Talent, will and mastery determined a sorcerer’s power, each contributing in different ways.  Some sorcerers had immense talent and little training, others squeezed every last bit out of limited potential or studied until they had mastered the art of doing more with less.  Think of a sorcerer’s power as represented by a Venn diagram of three overlapping circles, one for each leg of the tripod.   The model isn’t all that different from those used in personal/career and organizational development.  I’ve heard of one called the TOP model, TOP for talent, organizational need and passion, and there are others.


Four factors affected an individual’s talent:

Era – the brighter the Suns, the more powerful the sorcerers of that era.  Sorcerers from before the Darkening had more talent than those born after and they, in turn, had more than those born after the Reckoning.  The world milieu affected a sorcerer in two ways:  the state of the Suns when he or she was born and the state of the Suns at the time of casting.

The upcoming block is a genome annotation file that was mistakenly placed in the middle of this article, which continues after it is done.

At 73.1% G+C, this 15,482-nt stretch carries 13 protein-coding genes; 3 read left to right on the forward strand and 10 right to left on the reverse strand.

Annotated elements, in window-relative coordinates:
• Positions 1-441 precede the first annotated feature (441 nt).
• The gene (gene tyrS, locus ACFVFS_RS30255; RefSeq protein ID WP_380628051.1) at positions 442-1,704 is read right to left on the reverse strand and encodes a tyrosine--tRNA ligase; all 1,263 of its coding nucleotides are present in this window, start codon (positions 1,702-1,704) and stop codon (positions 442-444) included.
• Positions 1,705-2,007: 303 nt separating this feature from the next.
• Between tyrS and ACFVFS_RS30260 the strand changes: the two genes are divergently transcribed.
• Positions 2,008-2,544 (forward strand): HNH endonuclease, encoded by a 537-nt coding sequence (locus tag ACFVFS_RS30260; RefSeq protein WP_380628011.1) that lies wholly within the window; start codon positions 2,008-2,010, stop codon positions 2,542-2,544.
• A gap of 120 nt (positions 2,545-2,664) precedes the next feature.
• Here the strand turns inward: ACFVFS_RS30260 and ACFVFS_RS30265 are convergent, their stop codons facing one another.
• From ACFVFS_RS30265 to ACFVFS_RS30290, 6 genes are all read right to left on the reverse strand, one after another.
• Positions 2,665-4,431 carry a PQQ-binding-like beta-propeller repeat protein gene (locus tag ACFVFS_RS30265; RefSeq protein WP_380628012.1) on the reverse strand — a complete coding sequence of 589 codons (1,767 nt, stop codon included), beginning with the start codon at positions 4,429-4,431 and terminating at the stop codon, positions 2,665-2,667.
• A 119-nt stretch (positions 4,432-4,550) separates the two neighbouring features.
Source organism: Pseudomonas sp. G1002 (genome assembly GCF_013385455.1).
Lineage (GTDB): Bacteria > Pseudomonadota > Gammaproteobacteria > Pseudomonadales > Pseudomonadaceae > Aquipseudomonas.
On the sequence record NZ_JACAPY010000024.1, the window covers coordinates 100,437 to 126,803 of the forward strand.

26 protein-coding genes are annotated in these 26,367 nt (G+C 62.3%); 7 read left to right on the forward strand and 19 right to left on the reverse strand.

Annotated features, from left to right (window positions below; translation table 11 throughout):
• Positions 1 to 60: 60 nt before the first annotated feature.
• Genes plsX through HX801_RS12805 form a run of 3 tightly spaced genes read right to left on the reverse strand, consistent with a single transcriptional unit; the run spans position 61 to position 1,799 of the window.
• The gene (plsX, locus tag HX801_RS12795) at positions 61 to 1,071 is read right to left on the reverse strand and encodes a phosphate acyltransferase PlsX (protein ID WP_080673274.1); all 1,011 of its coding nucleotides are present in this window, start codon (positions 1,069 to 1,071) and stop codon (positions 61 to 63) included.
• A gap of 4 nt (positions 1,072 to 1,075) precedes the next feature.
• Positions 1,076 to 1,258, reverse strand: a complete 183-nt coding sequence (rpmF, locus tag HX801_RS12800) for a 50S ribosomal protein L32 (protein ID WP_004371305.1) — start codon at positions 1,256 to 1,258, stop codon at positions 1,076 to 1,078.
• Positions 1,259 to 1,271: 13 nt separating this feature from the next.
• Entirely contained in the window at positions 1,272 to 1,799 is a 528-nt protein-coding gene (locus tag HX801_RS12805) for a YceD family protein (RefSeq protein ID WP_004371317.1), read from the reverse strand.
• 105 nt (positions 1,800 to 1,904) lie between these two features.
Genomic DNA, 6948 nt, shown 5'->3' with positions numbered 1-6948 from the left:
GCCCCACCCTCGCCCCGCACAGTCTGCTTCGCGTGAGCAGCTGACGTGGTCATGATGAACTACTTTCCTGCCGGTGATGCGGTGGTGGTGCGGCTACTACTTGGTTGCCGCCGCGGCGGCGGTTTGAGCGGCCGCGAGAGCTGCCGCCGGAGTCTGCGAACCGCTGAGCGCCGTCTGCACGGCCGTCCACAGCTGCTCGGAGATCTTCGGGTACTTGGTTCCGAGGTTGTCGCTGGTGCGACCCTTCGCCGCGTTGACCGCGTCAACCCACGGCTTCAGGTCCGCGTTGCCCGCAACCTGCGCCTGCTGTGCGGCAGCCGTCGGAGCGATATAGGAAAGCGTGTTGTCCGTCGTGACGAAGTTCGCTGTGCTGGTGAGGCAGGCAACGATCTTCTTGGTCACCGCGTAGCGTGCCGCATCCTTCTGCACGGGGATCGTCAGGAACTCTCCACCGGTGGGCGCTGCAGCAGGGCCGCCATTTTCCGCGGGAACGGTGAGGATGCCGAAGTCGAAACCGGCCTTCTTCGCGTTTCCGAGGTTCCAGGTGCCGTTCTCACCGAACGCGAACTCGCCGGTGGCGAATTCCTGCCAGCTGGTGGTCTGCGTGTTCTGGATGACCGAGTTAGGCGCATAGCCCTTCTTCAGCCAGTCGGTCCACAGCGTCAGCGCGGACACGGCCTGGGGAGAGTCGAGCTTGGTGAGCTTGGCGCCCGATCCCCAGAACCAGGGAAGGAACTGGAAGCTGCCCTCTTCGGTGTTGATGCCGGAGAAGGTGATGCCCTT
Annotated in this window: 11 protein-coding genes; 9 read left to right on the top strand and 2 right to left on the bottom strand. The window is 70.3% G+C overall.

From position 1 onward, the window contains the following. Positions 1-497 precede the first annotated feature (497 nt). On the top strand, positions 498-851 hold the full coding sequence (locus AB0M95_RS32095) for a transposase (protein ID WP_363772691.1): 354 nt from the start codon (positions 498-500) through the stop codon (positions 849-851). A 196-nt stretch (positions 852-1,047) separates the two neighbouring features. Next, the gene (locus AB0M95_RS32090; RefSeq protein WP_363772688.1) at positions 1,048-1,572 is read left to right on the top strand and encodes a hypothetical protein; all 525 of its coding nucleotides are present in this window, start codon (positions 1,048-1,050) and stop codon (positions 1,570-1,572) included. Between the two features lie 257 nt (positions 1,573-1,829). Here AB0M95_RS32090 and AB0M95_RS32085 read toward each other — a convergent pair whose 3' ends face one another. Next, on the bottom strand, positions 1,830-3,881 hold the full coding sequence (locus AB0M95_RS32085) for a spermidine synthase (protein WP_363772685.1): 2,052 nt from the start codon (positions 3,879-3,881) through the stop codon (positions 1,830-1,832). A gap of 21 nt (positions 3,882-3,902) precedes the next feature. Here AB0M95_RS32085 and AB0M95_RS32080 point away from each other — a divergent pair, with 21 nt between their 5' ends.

Race – every Elder Race had some talent for sorcery, based on how strong Harnor’s gift ran in them.  Elves had the most talent, Ravirs the least.

Genes – Family did play a role.  Those descending from a powerful Firstborn or Secondborn sorcerer tended to have more talent, just take a look at the House of Nammoran for proof.  The same was true of mankind.

Luck – I used this one to explain the unexplainable, or, put another way, blame the gods.  Era, race and genes alone couldn’t account for wide range of power displayed by sorcerers.   There was something else, Simon Cowell might call it the X-factor, I call it the Luck of Sudnar.  The gods had a hand in everything else, why not this.  Certainly the Seeress wasn’t immune to nudging here or making a tweak there, if it suited her.